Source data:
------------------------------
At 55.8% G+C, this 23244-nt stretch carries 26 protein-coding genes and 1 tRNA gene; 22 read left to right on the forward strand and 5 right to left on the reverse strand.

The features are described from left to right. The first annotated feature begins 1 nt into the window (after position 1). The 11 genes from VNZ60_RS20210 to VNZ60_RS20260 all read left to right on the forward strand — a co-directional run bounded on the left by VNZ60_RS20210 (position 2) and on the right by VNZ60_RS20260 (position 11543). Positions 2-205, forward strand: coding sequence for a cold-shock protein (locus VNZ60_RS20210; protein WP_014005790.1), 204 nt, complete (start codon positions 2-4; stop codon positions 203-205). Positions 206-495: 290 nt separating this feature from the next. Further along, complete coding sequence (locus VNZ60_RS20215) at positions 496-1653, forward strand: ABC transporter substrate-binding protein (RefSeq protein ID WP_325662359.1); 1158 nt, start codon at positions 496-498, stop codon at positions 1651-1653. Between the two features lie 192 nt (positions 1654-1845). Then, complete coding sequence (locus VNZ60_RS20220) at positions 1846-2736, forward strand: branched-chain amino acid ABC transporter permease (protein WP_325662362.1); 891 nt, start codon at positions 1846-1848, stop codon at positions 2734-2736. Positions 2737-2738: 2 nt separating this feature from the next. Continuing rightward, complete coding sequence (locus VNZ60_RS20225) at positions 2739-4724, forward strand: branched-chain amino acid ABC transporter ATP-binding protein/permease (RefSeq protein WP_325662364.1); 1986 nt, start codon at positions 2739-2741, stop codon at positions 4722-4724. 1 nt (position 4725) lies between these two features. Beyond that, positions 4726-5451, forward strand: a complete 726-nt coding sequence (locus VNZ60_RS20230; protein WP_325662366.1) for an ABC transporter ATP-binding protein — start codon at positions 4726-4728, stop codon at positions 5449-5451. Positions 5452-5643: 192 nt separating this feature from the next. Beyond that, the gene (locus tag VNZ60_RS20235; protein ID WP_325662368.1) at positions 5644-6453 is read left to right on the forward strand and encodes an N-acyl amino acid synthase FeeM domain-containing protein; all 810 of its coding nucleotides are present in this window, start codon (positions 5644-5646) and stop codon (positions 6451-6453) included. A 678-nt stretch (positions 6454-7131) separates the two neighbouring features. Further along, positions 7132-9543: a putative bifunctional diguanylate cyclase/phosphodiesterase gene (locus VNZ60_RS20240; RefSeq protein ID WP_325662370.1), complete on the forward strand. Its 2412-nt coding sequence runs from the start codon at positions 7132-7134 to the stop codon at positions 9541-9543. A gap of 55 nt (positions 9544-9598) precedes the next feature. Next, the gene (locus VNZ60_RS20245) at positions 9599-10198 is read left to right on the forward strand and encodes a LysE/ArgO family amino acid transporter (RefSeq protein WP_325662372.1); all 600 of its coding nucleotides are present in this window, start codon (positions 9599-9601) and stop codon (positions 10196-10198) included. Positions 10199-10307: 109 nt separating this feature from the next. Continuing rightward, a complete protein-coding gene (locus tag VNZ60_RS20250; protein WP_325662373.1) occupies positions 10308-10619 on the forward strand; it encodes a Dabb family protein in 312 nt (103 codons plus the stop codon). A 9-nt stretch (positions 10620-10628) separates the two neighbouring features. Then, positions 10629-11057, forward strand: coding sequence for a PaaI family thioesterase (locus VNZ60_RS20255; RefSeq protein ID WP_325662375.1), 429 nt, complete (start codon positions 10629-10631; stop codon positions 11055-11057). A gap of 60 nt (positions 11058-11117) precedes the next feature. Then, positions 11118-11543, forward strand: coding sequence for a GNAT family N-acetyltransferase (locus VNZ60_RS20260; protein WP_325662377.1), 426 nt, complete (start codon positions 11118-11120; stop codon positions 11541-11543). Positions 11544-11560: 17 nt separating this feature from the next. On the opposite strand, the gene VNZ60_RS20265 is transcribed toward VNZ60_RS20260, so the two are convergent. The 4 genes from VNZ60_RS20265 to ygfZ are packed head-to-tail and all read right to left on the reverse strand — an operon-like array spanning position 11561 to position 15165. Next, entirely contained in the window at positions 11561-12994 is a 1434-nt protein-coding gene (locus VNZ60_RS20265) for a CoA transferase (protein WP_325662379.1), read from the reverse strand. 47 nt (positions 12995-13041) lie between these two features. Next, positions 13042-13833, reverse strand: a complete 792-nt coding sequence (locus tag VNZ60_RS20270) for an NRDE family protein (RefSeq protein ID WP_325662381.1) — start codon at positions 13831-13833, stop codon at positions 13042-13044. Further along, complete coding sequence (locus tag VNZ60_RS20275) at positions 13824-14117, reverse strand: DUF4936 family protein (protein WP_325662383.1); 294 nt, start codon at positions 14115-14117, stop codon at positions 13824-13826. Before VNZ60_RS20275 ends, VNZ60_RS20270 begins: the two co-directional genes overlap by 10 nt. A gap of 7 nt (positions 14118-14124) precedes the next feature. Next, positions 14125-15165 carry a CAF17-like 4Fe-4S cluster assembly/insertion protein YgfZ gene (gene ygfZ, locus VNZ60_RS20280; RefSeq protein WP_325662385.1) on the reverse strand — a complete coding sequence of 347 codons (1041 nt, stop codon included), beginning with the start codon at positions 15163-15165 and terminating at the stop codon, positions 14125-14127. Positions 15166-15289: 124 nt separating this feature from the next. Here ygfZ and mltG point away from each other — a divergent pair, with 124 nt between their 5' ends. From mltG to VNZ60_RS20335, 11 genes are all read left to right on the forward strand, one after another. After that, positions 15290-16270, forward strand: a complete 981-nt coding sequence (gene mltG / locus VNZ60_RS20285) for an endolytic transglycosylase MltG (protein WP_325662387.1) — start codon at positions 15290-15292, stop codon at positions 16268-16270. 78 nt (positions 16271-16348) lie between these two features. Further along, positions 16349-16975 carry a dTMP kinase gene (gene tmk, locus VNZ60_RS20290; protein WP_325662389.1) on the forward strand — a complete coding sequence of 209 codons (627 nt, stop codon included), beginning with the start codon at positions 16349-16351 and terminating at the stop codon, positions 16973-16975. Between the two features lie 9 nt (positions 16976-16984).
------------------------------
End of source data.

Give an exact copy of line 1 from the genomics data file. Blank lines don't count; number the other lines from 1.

At 55.8% G+C, this 23244-nt stretch carries 26 protein-coding genes and 1 tRNA gene; 22 read left to right on the forward strand and 5 right to left on the reverse strand.